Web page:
There are numerous reasons why an employee might need to take time off, to ensure that potential patterns of absenteeism are identified early organisations should try and monitor the reasons for absence and analysis this data. Managers should also be willing to discuss the causes of absence with employees when they are identified. Some of the causes of absence frequently encountered include:
Short-term, minor illness - Coughs and colds, migraines, tummy bugs are illnesses that will usually only require a couple of days off work - it is often much better for an employee to take time off to ensure infectious illnesses are not spread to other members of their team.
Harassment and workplace bullying - Where inappropriate, threatening, and bullying behaviour is occurring in the workplace, one of the key signs is an increase in unplanned and unauthorised absences. It is essential that, where patterns of absence are discovered to be related to this behaviour, quick action is taken to address and correct the behaviour, otherwise it is likely to lead inexorable to poor staff retention, and potential issues to wider company culture or even, in extreme cases, legal issues.
Mental wellbeing issues - Stress and other mental health concerns will also often be preceded or accompanied by increased absence. These can be exceedingly sensitive subjects so managers should be well-equipped to discuss them, either with support services, training, or a mix of both.
Long-term illness or chronic conditions - Serious and chronic medical conditions can often contribute to frequent absences, both planned and unplanned. This is another situation where an individual’s wellbeing should be a top priority so approaching conversations with empathy and flexibility while taking the organisational needs in consideration will be key to finding a suitable solution.
Family issues - A significant number of adults in employment in the UK are also a carer for a family member, whether that is children, siblings, or parents. This means that competing priorities between work and family life can be a driver for an increase in absence.
Travel and commuting issues - Especially where remote working options are not able to be utilised, travel to the workplace can often be a factor in volumes of absence. Disruption to public transport, issues with maintenance of a company or personal vehicle or emergencies impacting transport infrastructure are all areas that need to be planned for and monitored.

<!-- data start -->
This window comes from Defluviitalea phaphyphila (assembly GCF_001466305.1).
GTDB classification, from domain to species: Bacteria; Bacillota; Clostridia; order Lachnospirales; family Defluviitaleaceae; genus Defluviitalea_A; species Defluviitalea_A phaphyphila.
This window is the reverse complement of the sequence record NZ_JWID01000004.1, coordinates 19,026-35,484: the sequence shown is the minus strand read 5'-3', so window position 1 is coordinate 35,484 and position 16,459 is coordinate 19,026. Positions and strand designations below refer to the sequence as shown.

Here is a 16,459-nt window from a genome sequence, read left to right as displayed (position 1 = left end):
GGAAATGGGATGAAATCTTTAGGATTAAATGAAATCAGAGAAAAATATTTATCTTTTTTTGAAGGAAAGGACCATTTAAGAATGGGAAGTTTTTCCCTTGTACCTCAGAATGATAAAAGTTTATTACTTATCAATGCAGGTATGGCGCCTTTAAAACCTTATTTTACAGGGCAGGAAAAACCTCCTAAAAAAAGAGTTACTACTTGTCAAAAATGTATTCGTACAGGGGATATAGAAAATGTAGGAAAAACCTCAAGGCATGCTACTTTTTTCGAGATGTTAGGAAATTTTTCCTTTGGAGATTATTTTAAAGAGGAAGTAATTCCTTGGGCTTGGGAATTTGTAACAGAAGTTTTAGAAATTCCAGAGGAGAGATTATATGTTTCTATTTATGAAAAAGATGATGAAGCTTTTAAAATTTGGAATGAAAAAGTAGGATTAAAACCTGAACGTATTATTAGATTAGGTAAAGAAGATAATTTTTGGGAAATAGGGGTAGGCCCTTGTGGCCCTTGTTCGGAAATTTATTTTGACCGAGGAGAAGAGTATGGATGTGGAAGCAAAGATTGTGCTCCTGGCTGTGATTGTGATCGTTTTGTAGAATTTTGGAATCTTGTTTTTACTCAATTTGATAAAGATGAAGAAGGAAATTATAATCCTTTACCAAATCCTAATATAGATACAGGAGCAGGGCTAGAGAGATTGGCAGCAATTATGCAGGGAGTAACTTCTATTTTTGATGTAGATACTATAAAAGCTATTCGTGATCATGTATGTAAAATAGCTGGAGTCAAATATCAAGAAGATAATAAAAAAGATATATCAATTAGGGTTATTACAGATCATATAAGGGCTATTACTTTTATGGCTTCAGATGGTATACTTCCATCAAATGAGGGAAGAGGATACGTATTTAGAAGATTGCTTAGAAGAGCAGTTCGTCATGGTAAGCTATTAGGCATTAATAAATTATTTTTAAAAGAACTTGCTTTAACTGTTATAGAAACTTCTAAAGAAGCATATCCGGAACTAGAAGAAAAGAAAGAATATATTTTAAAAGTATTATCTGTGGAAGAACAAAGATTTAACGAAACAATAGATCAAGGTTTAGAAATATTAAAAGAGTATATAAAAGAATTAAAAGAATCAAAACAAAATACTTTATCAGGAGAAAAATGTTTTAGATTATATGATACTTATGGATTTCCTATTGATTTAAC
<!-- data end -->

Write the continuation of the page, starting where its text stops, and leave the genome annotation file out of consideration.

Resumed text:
Team and management issues - Poor workforce planning and management could drastically impact the volume of absence different departments and teams experience. Monitoring comparative absence rates, setting sensible evidence-based benchmarks for analysing absence, and providing tools and guidance for managers, should all be implemented to quickly resolve management level issues and forestall reduced productivity across multiple teams in unison.
Authorised leave - Holidays, sabbaticals, pre-planned medical procedures, training, or further education are all potential reasons for approved leave. Approved leave should have a suitable structure in place to assure that workloads are distributed, delegated, or covered in other ways to ensure both the absentee and their teammates are prepared for the leave period. Monitoring and limiting the amount of approved leave taken at any given time can prevent multiple absences at peak times for organisational activity.
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No matter the cause, increasing rate of absenteeism is highly likely to have numerous, significant impacts on the performance of the individual, at the team level and the wider organisation. Issues arising from absence are unlikely to remain limited to a single individual or team for long, and may include:
Negative culture - Large volumes of absence are likely to cause a negative shift in the organisational culture. Perceptions of other employees and teams will suffer, potentially degrading communication at all levels and creating a combative rather than collaborative atmosphere.